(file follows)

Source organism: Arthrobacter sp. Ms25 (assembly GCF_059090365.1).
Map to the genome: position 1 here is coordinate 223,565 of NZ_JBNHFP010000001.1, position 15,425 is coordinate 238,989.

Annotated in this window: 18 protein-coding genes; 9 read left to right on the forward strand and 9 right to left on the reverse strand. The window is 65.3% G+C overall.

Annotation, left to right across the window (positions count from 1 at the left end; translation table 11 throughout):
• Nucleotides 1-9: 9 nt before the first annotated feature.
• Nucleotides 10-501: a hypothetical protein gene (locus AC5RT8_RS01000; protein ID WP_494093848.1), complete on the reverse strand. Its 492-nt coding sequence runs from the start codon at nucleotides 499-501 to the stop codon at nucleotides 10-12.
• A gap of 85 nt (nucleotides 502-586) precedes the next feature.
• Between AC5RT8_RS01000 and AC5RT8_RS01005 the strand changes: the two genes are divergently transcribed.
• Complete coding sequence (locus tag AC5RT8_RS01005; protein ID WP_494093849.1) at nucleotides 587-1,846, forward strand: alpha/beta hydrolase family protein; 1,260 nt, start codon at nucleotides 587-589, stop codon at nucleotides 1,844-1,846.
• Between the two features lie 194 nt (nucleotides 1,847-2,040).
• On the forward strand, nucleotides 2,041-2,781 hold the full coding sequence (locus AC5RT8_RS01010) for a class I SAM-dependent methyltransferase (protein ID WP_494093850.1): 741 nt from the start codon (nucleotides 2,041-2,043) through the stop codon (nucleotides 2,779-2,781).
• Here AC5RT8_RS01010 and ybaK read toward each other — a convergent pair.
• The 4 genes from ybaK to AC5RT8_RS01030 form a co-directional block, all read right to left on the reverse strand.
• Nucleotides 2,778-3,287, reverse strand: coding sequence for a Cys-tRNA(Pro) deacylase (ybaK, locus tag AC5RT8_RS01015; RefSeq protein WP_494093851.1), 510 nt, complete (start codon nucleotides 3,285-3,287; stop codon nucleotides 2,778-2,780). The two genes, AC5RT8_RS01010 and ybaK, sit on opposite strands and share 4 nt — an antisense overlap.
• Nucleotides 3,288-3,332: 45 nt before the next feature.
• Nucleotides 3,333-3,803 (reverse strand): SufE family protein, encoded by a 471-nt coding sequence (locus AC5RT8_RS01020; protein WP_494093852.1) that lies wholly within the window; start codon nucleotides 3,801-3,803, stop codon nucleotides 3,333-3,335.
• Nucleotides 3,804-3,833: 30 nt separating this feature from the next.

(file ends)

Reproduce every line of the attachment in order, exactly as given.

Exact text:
Source organism: Arthrobacter sp. Ms25 (assembly GCF_059090365.1).
Map to the genome: position 1 here is coordinate 223,565 of NZ_JBNHFP010000001.1, position 15,425 is coordinate 238,989.

Annotated in this window: 18 protein-coding genes; 9 read left to right on the forward strand and 9 right to left on the reverse strand. The window is 65.3% G+C overall.

Annotation, left to right across the window (positions count from 1 at the left end; translation table 11 throughout):
• Nucleotides 1-9: 9 nt before the first annotated feature.
• Nucleotides 10-501: a hypothetical protein gene (locus AC5RT8_RS01000; protein ID WP_494093848.1), complete on the reverse strand. Its 492-nt coding sequence runs from the start codon at nucleotides 499-501 to the stop codon at nucleotides 10-12.
• A gap of 85 nt (nucleotides 502-586) precedes the next feature.
• Between AC5RT8_RS01000 and AC5RT8_RS01005 the strand changes: the two genes are divergently transcribed.
• Complete coding sequence (locus tag AC5RT8_RS01005; protein ID WP_494093849.1) at nucleotides 587-1,846, forward strand: alpha/beta hydrolase family protein; 1,260 nt, start codon at nucleotides 587-589, stop codon at nucleotides 1,844-1,846.
• Between the two features lie 194 nt (nucleotides 1,847-2,040).
• On the forward strand, nucleotides 2,041-2,781 hold the full coding sequence (locus AC5RT8_RS01010) for a class I SAM-dependent methyltransferase (protein ID WP_494093850.1): 741 nt from the start codon (nucleotides 2,041-2,043) through the stop codon (nucleotides 2,779-2,781).
• Here AC5RT8_RS01010 and ybaK read toward each other — a convergent pair.
• The 4 genes from ybaK to AC5RT8_RS01030 form a co-directional block, all read right to left on the reverse strand.
• Nucleotides 2,778-3,287, reverse strand: coding sequence for a Cys-tRNA(Pro) deacylase (ybaK, locus tag AC5RT8_RS01015; RefSeq protein WP_494093851.1), 510 nt, complete (start codon nucleotides 3,285-3,287; stop codon nucleotides 2,778-2,780). The two genes, AC5RT8_RS01010 and ybaK, sit on opposite strands and share 4 nt — an antisense overlap.
• Nucleotides 3,288-3,332: 45 nt before the next feature.
• Nucleotides 3,333-3,803 (reverse strand): SufE family protein, encoded by a 471-nt coding sequence (locus AC5RT8_RS01020; protein WP_494093852.1) that lies wholly within the window; start codon nucleotides 3,801-3,803, stop codon nucleotides 3,333-3,335.
• Nucleotides 3,804-3,833: 30 nt separating this feature from the next.